|This article does not cite any sources. (February 2007)|
A silver medal in sports and other similar areas involving competition is a medal made of, or plated with, silver awarded to the second-place finisher, or runner-up, of contests or competitions such as the Olympic Games, Commonwealth Games, etc. The outright winner receives a gold medal and the third place a bronze medal. More generally, silver is traditionally a metal sometimes used for all types of high-quality medals, including artistic ones.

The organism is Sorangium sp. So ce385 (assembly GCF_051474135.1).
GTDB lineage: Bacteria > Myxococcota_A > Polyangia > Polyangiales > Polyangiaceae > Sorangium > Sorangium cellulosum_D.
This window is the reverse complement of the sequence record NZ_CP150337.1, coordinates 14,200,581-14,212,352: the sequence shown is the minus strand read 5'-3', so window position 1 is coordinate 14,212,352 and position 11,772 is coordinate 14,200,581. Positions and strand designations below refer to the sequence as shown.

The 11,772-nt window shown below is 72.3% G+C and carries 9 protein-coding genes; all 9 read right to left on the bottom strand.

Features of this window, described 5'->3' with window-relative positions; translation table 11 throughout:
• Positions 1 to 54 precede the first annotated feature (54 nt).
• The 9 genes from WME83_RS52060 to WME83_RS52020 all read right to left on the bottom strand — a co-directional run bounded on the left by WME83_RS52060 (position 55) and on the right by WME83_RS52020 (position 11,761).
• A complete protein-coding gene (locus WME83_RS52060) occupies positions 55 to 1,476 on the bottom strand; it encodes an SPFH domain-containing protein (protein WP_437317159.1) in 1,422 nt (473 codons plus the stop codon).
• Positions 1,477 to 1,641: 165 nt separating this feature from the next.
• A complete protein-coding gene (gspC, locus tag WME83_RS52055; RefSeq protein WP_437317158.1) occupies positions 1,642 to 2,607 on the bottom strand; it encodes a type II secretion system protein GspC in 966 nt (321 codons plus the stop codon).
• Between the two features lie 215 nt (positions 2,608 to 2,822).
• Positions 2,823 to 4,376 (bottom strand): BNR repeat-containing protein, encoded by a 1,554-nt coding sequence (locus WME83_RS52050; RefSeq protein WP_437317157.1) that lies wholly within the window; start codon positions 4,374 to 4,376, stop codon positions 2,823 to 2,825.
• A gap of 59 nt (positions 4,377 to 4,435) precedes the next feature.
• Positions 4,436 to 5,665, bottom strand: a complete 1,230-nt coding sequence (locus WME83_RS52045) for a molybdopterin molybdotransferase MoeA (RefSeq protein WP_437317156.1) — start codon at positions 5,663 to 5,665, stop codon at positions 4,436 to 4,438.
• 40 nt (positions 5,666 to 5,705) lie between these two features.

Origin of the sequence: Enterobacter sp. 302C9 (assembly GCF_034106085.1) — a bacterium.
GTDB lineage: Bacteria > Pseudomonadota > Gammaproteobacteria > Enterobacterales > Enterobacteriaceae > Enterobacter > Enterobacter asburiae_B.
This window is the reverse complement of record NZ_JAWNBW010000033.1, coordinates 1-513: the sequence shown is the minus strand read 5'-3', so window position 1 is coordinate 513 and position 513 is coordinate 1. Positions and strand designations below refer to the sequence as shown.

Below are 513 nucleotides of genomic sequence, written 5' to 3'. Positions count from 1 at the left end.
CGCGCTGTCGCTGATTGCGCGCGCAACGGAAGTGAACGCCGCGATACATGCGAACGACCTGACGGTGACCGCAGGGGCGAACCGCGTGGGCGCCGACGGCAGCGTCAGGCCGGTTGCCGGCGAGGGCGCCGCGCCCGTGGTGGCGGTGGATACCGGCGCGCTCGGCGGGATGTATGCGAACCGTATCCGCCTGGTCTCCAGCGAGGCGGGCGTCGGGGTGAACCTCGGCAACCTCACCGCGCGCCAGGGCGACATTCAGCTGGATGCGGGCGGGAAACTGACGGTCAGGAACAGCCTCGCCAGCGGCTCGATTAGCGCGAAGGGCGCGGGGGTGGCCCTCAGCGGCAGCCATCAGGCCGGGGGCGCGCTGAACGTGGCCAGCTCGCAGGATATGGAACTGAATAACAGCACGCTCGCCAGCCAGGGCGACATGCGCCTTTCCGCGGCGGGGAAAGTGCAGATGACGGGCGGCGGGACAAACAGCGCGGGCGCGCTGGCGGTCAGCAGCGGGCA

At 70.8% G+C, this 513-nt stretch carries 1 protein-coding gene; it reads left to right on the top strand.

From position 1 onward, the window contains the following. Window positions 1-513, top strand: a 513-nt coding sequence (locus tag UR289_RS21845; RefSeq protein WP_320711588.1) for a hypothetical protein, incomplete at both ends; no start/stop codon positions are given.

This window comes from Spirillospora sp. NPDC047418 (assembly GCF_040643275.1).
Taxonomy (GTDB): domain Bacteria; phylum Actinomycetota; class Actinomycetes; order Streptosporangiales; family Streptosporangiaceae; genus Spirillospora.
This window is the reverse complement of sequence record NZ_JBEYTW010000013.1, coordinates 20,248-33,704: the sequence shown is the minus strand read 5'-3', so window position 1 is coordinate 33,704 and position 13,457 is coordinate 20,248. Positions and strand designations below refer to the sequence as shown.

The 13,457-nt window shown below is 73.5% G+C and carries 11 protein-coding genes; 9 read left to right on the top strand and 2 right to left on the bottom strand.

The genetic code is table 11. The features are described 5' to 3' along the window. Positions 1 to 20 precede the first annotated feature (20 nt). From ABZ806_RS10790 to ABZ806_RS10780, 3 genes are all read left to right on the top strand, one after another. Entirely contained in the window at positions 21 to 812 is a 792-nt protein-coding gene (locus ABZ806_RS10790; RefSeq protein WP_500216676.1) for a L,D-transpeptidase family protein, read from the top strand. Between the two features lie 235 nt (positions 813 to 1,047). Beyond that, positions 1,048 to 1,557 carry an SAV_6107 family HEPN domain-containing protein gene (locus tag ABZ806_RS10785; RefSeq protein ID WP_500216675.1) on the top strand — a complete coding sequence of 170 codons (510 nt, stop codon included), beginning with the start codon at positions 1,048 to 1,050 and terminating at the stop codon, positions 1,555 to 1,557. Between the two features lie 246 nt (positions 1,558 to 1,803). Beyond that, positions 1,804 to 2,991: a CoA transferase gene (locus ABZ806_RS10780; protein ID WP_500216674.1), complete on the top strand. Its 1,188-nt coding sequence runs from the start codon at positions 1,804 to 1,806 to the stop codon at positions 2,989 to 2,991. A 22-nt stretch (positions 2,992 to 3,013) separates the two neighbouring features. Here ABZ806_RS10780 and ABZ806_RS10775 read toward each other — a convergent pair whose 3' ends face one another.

In 1896, winners' medals were in fact silver. The custom of gold-silver-bronze for the first three places dates from the 1904 games and has been copied for many other sporting events. Minting the medals is the responsibility of the host city. From 1928–1968 the design was always the same: the obverse showed a generic design by Florentine artist Giuseppe Cassioli with text giving the host city; the reverse showed another generic design of an Olympic champion. From 1972–2000, Cassioli's design (or a slight reworking) remained on the obverse with a custom design by the host city on the reverse. Noting that Cassioli's design showed a Roman amphitheatre for what was originally a Greek games, a new obverse design was commissioned for the Athens 2004 Games. Winter Olympics medals have been of more varied design.